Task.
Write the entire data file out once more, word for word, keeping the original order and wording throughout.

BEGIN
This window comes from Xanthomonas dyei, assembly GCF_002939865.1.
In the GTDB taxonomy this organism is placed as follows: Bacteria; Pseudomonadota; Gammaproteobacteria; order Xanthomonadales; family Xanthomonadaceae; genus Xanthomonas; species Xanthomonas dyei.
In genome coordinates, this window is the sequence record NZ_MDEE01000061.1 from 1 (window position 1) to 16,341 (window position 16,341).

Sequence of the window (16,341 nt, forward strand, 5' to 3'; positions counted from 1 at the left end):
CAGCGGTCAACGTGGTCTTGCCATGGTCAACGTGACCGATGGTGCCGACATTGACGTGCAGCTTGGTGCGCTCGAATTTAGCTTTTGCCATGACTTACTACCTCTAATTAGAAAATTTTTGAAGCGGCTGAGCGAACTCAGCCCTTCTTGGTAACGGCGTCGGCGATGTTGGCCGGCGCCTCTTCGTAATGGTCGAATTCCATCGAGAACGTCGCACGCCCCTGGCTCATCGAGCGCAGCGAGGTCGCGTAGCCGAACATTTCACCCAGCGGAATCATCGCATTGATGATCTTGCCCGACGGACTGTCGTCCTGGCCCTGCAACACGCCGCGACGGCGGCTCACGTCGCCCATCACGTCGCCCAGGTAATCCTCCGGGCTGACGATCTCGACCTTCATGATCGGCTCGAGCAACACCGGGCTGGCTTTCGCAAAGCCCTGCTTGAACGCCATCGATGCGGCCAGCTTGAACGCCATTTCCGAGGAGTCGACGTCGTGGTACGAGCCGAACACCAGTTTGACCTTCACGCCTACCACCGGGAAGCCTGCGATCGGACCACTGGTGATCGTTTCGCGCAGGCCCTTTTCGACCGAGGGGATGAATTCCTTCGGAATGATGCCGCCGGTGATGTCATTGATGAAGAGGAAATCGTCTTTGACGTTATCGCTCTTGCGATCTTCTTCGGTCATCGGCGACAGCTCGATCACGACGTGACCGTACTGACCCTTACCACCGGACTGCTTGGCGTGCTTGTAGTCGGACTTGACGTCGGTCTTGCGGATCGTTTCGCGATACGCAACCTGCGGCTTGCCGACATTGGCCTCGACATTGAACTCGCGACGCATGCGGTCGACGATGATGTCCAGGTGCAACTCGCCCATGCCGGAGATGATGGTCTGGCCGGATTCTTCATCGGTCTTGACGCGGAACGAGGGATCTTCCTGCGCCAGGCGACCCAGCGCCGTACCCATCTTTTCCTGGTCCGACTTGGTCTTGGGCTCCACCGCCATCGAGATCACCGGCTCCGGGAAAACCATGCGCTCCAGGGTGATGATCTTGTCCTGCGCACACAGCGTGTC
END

This window comes from Xanthomonas dyei, assembly GCF_002939865.1.
In the GTDB taxonomy this organism is placed as follows: Bacteria; Pseudomonadota; Gammaproteobacteria; order Xanthomonadales; family Xanthomonadaceae; genus Xanthomonas; species Xanthomonas dyei.
In genome coordinates, this window is the sequence record NZ_MDEE01000061.1 from 1 (window position 1) to 16,341 (window position 16,341).

Sequence of the window (16,341 nt, forward strand, 5' to 3'; positions counted from 1 at the left end):
CAGCGGTCAACGTGGTCTTGCCATGGTCAACGTGACCGATGGTGCCGACATTGACGTGCAGCTTGGTGCGCTCGAATTTAGCTTTTGCCATGACTTACTACCTCTAATTAGAAAATTTTTGAAGCGGCTGAGCGAACTCAGCCCTTCTTGGTAACGGCGTCGGCGATGTTGGCCGGCGCCTCTTCGTAATGGTCGAATTCCATCGAGAACGTCGCACGCCCCTGGCTCATCGAGCGCAGCGAGGTCGCGTAGCCGAACATTTCACCCAGCGGAATCATCGCATTGATGATCTTGCCCGACGGACTGTCGTCCTGGCCCTGCAACACGCCGCGACGGCGGCTCACGTCGCCCATCACGTCGCCCAGGTAATCCTCCGGGCTGACGATCTCGACCTTCATGATCGGCTCGAGCAACACCGGGCTGGCTTTCGCAAAGCCCTGCTTGAACGCCATCGATGCGGCCAGCTTGAACGCCATTTCCGAGGAGTCGACGTCGTGGTACGAGCCGAACACCAGTTTGACCTTCACGCCTACCACCGGGAAGCCTGCGATCGGACCACTGGTGATCGTTTCGCGCAGGCCCTTTTCGACCGAGGGGATGAATTCCTTCGGAATGATGCCGCCGGTGATGTCATTGATGAAGAGGAAATCGTCTTTGACGTTATCGCTCTTGCGATCTTCTTCGGTCATCGGCGACAGCTCGATCACGACGTGACCGTACTGACCCTTACCACCGGACTGCTTGGCGTGCTTGTAGTCGGACTTGACGTCGGTCTTGCGGATCGTTTCGCGATACGCAACCTGCGGCTTGCCGACATTGGCCTCGACATTGAACTCGCGACGCATGCGGTCGACGATGATGTCCAGGTGCAACTCGCCCATGCCGGAGATGATGGTCTGGCCGGATTCTTCATCGGTCTTGACGCGGAACGAGGGATCTTCCTGCGCCAGGCGACCCAGCGCCGTACCCATCTTTTCCTGGTCCGACTTGGTCTTGGGCTCCACCGCCATCGAGATCACCGGCTCCGGGAAAACCATGCGCTCCAGGGTGATGATCTTGTCCTGCGCACACAGCGTGTC